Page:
Neither do Gatorskins. But there is a minimum PSI on the box. For 23 GP5000, Continental specs a minimum PSI of 110.



Those recs are for a reason.
They usually are not, or at least not any reason based on anything that the user has any reason to care about. For example, previous-gen Vittoria tires had very high pressure minimums that were based on meeting ETRTO drop requirements when a bicycle was as heavily-loaded as Vittoria could imagine a bicycle being. Like, the logic was literally "you need to pump 100PSI into your 27mm tires because, if you use less than that and a tall morbidly obese guy sneaks up and rides off with your bicycle, the amount that the tires are deforming underneath him might be in violation of ETRTO specifications."

From a safety standpoint, what can go wrong with low pressure is if the tire doesn't manage to seat properly (which is so rim-and-setup-dependent that a single PSI number is useless), or if the tires are being run at such extreme drop that the amount of deformation is chewing up the casing (which is totally load-dependent and, for 28mm tires under a 155lb rider like the OP, would tend to involve massively less than the 80PSI they're looking at).

Last edited by HTupolev; 01-29-21 at 02:29 PM.
HTupolev is offline  
Likes For HTupolev:
Old 01-29-21, 02:30 PM
  #18  
datlas 
Beyond Bogus
 
datlas's Avatar
 
Join Date: Dec 2007
Location: Malvern, PA (20 miles West of Philly)
Posts: 34,691

Bikes: 1986 Alpine (steel road bike), 2009 Ti Habenero, 2013 Specialized Roubaix

Mentioned: 483 Post(s)
Tagged: 2 Thread(s)
Quoted: 14457 Post(s)
Liked 2,829 Times in 1,439 Posts
Originally Posted by HTupolev View Post
Neither do Gatorskins. But there is a minimum PSI on the box. For 23 GP5000, Continental specs a minimum PSI of 110.




They usually are not, or at least not any reason based on anything that the user has any reason to care about. For example, previous-gen Vittoria tires had very high pressure minimums that were based on meeting ETRTO drop requirements when a bicycle was as heavily-loaded as Vittoria could imagine a bicycle being. Like, the logic was literally "you need to pump 100PSI into your 27mm tires because, if you use less than that and a tall morbidly obese guy sneaks up and rides off with your bicycle, the amount that the tires are deforming underneath him might be in violation of ETRTO specifications."

From a safety standpoint, what can go wrong with low pressure is if the tire doesn't manage to seat properly (which is so rim-and-setup-dependent that a single PSI number is useless), or if the tires are being run at such extreme drop that the amount of sidewall deformation is chewing up the casing (which is totally load-dependent and, for 28mm tires under a 155lb rider like the OP, would involve massively less than the 80PSI they're looking at).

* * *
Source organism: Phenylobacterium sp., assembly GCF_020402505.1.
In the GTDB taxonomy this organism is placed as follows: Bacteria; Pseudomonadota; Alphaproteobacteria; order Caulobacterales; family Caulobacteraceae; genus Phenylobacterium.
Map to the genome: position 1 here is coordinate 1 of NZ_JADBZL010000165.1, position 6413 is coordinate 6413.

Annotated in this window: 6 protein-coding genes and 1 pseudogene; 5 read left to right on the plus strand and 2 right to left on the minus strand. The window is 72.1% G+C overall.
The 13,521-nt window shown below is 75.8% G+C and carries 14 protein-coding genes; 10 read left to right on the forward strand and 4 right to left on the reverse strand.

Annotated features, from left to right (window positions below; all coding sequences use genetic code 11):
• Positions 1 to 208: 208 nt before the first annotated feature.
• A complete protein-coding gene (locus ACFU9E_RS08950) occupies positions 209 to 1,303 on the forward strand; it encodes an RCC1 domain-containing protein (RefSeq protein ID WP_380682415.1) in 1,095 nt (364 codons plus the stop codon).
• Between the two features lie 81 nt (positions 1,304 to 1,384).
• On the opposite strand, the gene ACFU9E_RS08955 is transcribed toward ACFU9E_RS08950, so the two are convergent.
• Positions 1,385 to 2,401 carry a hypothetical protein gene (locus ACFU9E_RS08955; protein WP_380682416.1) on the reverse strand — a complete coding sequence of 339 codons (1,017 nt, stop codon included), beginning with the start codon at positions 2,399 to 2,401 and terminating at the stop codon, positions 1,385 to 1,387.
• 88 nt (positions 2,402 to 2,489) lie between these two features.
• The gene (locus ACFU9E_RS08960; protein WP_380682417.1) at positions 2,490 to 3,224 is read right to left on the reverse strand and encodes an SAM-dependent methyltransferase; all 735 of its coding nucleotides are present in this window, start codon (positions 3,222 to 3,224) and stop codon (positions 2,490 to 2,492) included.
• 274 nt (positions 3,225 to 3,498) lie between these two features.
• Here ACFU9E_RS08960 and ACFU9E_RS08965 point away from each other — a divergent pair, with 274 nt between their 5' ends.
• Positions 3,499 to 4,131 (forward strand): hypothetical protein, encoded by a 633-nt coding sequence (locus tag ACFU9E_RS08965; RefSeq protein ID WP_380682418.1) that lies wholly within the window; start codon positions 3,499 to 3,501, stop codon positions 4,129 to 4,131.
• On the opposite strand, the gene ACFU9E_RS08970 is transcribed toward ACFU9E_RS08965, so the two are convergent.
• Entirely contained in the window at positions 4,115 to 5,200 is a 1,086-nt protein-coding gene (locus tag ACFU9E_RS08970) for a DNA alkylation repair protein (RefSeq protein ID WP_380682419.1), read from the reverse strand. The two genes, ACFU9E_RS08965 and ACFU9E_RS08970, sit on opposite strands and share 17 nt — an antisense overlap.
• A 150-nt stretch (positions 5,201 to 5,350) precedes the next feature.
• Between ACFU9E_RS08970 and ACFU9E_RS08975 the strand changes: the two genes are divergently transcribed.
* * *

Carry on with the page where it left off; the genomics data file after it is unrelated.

Are you sure those lower PSI numbers on the CONTI box are MINIMUM or maybe just "recommended?" I see where it says MAX for the maximum but I don't see MIN anywhere.
__________________
Originally Posted by rjones28 View Post
Addiction is all about class.
datlas is offline  
Old 01-29-21, 02:38 PM
  #19  
HTupolev
Senior Member
 
Join Date: Apr 2015
Location: Seattle
Posts: 3,740
Mentioned: 38 Post(s)
Tagged: 0 Thread(s)
Quoted: 1708 Post(s)
Liked 778 Times in 392 Posts
Originally Posted by datlas View Post
Are you sure those lower PSI numbers on the CONTI box are MINIMUM or maybe just "recommended?" I see where it says MAX for the maximum but I don't see MIN anywhere.
Good point. Continental has a page on their website with a nice straight answer.

We usually recommend choosing a pressure level somewhere between the recommended and the maximum pressure.


They recommend choosing pressures higher than the recommended pressure.

HTupolev is offline  
Likes For HTupolev:
Old 01-29-21, 03:41 PM
  #20  
Symox
Senior Member
Thread Starter
 
Join Date: Jul 2020
Posts: 224

Bikes: '07 Specialized Roubaix Comp Triple, '12 Gravity Fixie, '21 Liv Rove 4, '06? Giant EB Spirit

Mentioned: 0 Post(s)
Tagged: 0 Thread(s)
Quoted: 117 Post(s)
Liked 48 Times in 36 Posts
Originally Posted by mdarnton View Post
I weigh 170 and was running 28s at 75 front, 65 rear all last summer, no problem. That's for big-city street. Previously I ran 90, but the new plan rides a LOT smoother!
Wow, you aren't kidding. Just tried 70 and then 60. Like a whole different set of tires!! I'll probably settle on 70 ish

Why do you run lower pressure in the rear?

Why am I only now finding out about this?
Symox is offline  
Likes For Symox:
Old 01-29-21, 04:12 PM
  #21  
Sy Reene
Advocatus Diaboli
 
Sy Reene's Avatar
 
Join Date: Feb 2015
Location: Wherever I am
Posts: 6,734

Bikes: Merlin Cyrene, Nashbar steel CX

Mentioned: 11 Post(s)
Tagged: 1 Thread(s)
Quoted: 3496 Post(s)
Liked 713 Times in 489 Posts
Originally Posted by DaveSSS View Post
The silca calculator doesn't specify tubed or tubeless, but the recommended pressure is a lot higher than the zipp tubeless, so it must be for tubed tires.